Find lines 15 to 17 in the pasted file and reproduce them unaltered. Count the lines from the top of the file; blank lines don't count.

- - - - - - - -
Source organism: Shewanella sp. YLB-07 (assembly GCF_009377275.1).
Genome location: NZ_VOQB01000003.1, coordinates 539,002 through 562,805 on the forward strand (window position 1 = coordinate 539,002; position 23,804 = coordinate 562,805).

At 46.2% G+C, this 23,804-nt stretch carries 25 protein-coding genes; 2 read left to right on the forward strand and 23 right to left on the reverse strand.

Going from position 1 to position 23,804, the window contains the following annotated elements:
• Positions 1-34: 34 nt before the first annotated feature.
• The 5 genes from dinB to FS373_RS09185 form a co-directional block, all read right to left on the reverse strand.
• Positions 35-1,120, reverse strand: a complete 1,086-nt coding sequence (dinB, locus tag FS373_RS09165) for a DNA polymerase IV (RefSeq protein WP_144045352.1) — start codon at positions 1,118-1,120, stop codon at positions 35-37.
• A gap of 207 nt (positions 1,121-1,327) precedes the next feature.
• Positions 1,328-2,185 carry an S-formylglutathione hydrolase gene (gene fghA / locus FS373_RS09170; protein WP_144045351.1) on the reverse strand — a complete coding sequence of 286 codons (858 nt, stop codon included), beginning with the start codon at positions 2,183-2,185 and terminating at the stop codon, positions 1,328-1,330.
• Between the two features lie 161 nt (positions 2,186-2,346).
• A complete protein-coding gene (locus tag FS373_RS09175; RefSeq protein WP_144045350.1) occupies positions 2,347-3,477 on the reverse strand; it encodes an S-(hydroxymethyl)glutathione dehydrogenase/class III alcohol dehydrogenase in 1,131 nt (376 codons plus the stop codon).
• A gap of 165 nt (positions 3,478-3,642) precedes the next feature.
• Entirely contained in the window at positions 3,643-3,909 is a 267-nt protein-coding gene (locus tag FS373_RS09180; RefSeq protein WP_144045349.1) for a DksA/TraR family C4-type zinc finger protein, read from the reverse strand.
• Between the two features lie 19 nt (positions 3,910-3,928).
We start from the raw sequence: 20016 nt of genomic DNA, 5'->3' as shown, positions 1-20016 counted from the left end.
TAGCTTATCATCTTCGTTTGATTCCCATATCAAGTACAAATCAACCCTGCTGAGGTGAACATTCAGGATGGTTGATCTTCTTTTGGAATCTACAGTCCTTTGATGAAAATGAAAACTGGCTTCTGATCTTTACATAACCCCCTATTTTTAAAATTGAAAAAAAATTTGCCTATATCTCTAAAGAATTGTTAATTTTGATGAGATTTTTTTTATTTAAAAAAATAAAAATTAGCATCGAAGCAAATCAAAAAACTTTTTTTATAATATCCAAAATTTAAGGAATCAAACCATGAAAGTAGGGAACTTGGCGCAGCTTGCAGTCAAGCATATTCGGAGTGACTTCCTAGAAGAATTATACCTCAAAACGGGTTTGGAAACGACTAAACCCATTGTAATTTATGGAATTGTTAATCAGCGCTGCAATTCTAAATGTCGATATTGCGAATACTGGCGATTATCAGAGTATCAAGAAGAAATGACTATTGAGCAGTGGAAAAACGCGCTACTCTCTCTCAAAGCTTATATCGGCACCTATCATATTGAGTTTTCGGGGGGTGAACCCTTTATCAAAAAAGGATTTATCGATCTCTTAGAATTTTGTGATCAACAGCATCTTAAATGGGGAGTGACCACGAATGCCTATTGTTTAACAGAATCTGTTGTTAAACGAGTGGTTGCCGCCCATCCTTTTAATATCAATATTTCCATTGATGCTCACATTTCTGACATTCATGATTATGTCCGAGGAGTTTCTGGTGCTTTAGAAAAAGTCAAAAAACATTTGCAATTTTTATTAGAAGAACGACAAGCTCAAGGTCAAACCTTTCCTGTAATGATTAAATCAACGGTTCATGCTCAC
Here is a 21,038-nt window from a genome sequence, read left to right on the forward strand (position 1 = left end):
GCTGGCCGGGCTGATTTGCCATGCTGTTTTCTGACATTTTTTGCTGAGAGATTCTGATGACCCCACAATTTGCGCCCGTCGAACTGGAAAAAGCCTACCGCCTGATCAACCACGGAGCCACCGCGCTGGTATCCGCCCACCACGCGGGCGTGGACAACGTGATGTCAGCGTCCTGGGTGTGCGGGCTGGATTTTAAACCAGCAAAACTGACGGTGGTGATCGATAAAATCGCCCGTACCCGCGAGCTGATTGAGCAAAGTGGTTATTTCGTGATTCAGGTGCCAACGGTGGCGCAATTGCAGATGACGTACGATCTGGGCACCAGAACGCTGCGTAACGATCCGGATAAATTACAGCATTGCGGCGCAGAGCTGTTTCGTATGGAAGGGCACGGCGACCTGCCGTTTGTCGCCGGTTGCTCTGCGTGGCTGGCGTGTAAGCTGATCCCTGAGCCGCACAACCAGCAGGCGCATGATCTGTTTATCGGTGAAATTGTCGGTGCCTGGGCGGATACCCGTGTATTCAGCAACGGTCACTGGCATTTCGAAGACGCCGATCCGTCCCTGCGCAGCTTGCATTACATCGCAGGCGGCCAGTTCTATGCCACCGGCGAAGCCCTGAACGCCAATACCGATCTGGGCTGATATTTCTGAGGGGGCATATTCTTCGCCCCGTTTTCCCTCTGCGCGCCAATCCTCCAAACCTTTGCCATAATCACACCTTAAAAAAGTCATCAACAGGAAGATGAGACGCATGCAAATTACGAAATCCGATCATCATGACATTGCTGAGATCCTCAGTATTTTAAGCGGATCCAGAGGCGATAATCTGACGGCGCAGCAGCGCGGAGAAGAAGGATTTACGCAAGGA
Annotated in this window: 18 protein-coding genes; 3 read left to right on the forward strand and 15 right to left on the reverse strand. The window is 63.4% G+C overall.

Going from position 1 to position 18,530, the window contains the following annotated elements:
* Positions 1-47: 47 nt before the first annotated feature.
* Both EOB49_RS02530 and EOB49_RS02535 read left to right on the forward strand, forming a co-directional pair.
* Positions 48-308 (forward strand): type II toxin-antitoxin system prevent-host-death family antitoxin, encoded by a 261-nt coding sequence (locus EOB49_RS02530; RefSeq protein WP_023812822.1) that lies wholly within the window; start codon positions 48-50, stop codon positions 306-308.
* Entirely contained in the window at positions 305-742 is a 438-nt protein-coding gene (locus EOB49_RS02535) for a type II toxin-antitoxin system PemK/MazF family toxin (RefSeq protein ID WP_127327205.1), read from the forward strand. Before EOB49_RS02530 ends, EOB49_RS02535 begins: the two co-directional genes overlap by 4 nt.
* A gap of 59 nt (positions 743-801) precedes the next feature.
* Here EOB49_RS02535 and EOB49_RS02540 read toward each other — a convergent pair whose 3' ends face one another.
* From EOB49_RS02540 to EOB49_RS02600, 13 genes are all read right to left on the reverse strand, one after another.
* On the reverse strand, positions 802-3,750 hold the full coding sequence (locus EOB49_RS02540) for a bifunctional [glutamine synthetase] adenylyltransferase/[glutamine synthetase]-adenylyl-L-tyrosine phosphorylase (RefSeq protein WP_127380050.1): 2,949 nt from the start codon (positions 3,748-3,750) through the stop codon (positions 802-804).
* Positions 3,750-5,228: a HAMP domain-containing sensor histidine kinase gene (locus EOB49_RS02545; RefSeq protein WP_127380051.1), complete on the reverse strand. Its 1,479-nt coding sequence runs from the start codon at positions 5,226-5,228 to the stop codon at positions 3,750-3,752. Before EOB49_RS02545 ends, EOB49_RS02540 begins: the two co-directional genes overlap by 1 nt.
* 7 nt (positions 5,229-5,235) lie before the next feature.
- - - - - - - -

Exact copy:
We start from the raw sequence: 20016 nt of genomic DNA, 5'->3' as shown, positions 1-20016 counted from the left end.
TAGCTTATCATCTTCGTTTGATTCCCATATCAAGTACAAATCAACCCTGCTGAGGTGAACATTCAGGATGGTTGATCTTCTTTTGGAATCTACAGTCCTTTGATGAAAATGAAAACTGGCTTCTGATCTTTACATAACCCCCTATTTTTAAAATTGAAAAAAAATTTGCCTATATCTCTAAAGAATTGTTAATTTTGATGAGATTTTTTTTATTTAAAAAAATAAAAATTAGCATCGAAGCAAATCAAAAAACTTTTTTTATAATATCCAAAATTTAAGGAATCAAACCATGAAAGTAGGGAACTTGGCGCAGCTTGCAGTCAAGCATATTCGGAGTGACTTCCTAGAAGAATTATACCTCAAAACGGGTTTGGAAACGACTAAACCCATTGTAATTTATGGAATTGTTAATCAGCGCTGCAATTCTAAATGTCGATATTGCGAATACTGGCGATTATCAGAGTATCAAGAAGAAATGACTATTGAGCAGTGGAAAAACGCGCTACTCTCTCTCAAAGCTTATATCGGCACCTATCATATTGAGTTTTCGGGGGGTGAACCCTTTATCAAAAAAGGATTTATCGATCTCTTAGAATTTTGTGATCAACAGCATCTTAAATGGGGAGTGACCACGAATGCCTATTGTTTAACAGAATCTGTTGTTAAACGAGTGGTTGCCGCCCATCCTTTTAATATCAATATTTCCATTGATGCTCACATTTCTGACATTCATGATTATGTCCGAGGAGTTTCTGGTGCTTTAGAAAAAGTCAAAAAACATTTGCAATTTTTATTAGAAGAACGACAAGCTCAAGGTCAAACCTTTCCTGTAATGATTAAATCAACGGTTCATGCTCAC
Here is a 21,038-nt window from a genome sequence, read left to right on the forward strand (position 1 = left end):